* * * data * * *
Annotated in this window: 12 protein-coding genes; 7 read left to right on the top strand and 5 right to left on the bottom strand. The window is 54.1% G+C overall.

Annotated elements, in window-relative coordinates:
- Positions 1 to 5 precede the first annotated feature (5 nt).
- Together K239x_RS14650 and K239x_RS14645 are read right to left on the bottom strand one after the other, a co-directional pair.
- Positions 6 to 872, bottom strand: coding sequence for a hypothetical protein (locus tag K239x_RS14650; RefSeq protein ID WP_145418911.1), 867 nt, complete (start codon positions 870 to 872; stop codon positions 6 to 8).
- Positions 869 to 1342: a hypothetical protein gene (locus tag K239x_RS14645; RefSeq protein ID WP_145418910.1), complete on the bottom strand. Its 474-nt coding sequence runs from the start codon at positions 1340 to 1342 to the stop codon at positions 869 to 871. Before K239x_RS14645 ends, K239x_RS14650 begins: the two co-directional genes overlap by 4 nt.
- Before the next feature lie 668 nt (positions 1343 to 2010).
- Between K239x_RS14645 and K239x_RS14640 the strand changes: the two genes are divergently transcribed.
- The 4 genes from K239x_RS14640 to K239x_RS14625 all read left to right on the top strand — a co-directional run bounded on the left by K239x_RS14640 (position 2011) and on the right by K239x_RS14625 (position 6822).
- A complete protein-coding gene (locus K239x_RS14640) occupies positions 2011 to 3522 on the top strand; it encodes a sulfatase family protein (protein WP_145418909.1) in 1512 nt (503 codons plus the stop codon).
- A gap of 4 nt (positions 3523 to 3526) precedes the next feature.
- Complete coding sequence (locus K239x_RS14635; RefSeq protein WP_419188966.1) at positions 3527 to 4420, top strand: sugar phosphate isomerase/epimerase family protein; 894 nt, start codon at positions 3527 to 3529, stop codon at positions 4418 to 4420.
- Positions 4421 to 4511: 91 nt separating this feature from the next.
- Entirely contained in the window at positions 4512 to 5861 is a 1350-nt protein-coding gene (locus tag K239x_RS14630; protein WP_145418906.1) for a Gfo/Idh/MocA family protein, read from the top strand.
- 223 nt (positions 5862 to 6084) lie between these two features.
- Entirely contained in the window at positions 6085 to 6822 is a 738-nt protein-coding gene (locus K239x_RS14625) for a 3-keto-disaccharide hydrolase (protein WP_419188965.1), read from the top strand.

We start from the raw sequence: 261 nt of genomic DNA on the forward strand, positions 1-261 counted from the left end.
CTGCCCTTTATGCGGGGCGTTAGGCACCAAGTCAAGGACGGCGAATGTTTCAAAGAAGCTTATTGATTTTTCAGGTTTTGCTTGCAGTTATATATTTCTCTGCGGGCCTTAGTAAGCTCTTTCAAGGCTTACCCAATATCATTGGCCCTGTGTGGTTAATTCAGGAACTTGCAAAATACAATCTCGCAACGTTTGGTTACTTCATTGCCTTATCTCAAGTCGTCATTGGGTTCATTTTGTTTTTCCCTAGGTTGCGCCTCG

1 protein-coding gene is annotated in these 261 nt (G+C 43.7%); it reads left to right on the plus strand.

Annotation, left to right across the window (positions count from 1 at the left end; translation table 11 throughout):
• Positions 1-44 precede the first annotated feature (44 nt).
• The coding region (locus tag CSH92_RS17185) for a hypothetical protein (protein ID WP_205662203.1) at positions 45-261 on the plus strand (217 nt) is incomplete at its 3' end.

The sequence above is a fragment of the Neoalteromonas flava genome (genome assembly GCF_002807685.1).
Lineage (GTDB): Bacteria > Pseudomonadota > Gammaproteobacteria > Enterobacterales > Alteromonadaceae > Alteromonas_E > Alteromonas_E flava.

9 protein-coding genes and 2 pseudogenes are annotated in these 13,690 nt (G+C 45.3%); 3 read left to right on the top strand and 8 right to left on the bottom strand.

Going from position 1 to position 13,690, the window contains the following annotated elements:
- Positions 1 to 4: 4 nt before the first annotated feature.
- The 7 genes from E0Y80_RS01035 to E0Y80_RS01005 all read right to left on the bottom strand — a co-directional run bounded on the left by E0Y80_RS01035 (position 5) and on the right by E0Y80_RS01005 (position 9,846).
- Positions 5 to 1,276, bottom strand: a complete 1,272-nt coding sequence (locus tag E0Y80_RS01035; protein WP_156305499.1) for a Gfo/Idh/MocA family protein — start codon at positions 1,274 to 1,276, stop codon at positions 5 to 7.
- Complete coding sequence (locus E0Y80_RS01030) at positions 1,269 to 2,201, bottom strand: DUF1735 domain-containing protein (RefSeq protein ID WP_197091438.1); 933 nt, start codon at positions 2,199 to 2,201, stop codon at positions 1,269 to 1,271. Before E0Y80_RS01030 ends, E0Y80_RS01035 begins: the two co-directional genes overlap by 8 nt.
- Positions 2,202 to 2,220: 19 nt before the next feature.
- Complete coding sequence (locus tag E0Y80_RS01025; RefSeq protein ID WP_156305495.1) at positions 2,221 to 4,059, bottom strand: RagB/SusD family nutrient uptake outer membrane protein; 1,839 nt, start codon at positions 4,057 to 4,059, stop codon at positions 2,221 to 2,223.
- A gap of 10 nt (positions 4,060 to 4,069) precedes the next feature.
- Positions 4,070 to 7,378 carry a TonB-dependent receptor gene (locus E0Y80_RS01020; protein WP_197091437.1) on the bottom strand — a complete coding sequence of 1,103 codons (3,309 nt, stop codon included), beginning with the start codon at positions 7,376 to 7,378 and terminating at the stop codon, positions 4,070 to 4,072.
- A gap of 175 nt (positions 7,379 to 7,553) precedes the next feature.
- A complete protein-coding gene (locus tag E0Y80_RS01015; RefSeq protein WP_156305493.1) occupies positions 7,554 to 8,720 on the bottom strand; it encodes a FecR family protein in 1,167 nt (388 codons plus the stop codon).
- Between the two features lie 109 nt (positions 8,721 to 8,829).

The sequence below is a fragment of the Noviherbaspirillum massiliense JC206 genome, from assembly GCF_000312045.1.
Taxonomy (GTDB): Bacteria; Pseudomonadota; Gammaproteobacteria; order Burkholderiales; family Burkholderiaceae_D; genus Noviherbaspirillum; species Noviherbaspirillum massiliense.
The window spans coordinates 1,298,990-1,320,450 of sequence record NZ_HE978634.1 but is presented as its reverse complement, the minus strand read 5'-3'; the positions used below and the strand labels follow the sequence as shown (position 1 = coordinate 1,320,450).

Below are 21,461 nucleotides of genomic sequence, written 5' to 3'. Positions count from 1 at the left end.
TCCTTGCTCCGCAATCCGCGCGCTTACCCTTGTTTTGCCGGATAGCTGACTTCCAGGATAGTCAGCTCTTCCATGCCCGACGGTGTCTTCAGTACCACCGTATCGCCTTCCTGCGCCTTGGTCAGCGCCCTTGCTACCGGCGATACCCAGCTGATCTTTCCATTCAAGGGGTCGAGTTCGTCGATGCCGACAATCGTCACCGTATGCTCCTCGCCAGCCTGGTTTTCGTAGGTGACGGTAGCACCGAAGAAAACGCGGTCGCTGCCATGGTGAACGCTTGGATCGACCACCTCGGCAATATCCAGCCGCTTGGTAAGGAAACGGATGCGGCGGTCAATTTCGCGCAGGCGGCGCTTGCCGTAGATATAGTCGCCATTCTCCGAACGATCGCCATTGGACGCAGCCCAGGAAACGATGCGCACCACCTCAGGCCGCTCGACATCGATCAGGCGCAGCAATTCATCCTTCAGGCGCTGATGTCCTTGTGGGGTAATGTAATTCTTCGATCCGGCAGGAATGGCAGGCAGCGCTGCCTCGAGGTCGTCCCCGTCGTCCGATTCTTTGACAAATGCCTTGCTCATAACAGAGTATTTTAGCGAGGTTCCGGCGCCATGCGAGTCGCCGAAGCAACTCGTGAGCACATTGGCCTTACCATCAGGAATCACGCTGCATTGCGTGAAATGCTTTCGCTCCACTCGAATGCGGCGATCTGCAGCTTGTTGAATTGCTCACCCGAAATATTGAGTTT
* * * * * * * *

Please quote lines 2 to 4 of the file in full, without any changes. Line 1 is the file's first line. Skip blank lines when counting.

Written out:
Annotated elements, in window-relative coordinates:
- Positions 1 to 5 precede the first annotated feature (5 nt).
- Together K239x_RS14650 and K239x_RS14645 are read right to left on the bottom strand one after the other, a co-directional pair.